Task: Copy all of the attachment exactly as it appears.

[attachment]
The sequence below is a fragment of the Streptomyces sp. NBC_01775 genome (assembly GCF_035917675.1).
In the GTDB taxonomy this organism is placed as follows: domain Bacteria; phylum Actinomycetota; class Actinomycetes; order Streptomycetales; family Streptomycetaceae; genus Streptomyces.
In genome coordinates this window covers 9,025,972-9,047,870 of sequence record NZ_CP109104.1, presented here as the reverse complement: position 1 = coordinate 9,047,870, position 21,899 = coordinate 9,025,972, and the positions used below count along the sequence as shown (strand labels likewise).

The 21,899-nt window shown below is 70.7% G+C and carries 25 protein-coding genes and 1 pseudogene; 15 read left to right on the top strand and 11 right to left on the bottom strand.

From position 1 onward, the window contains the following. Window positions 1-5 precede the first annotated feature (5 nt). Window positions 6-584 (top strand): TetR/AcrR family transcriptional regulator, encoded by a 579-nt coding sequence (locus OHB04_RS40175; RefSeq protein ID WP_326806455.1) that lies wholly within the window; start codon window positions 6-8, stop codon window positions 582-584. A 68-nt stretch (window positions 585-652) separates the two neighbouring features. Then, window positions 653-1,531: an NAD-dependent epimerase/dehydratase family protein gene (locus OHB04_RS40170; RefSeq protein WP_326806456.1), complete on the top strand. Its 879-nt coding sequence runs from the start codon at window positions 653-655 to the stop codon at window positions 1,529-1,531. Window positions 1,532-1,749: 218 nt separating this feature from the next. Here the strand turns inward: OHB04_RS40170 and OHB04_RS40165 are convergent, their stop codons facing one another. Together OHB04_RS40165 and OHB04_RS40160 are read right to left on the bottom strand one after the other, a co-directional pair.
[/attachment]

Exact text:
The sequence below is a fragment of the Streptomyces sp. NBC_01775 genome (assembly GCF_035917675.1).
In the GTDB taxonomy this organism is placed as follows: domain Bacteria; phylum Actinomycetota; class Actinomycetes; order Streptomycetales; family Streptomycetaceae; genus Streptomyces.
In genome coordinates this window covers 9,025,972-9,047,870 of sequence record NZ_CP109104.1, presented here as the reverse complement: position 1 = coordinate 9,047,870, position 21,899 = coordinate 9,025,972, and the positions used below count along the sequence as shown (strand labels likewise).

The 21,899-nt window shown below is 70.7% G+C and carries 25 protein-coding genes and 1 pseudogene; 15 read left to right on the top strand and 11 right to left on the bottom strand.

From position 1 onward, the window contains the following. Window positions 1-5 precede the first annotated feature (5 nt). Window positions 6-584 (top strand): TetR/AcrR family transcriptional regulator, encoded by a 579-nt coding sequence (locus OHB04_RS40175; RefSeq protein ID WP_326806455.1) that lies wholly within the window; start codon window positions 6-8, stop codon window positions 582-584. A 68-nt stretch (window positions 585-652) separates the two neighbouring features. Then, window positions 653-1,531: an NAD-dependent epimerase/dehydratase family protein gene (locus OHB04_RS40170; RefSeq protein WP_326806456.1), complete on the top strand. Its 879-nt coding sequence runs from the start codon at window positions 653-655 to the stop codon at window positions 1,529-1,531. Window positions 1,532-1,749: 218 nt separating this feature from the next. Here the strand turns inward: OHB04_RS40170 and OHB04_RS40165 are convergent, their stop codons facing one another. Together OHB04_RS40165 and OHB04_RS40160 are read right to left on the bottom strand one after the other, a co-directional pair.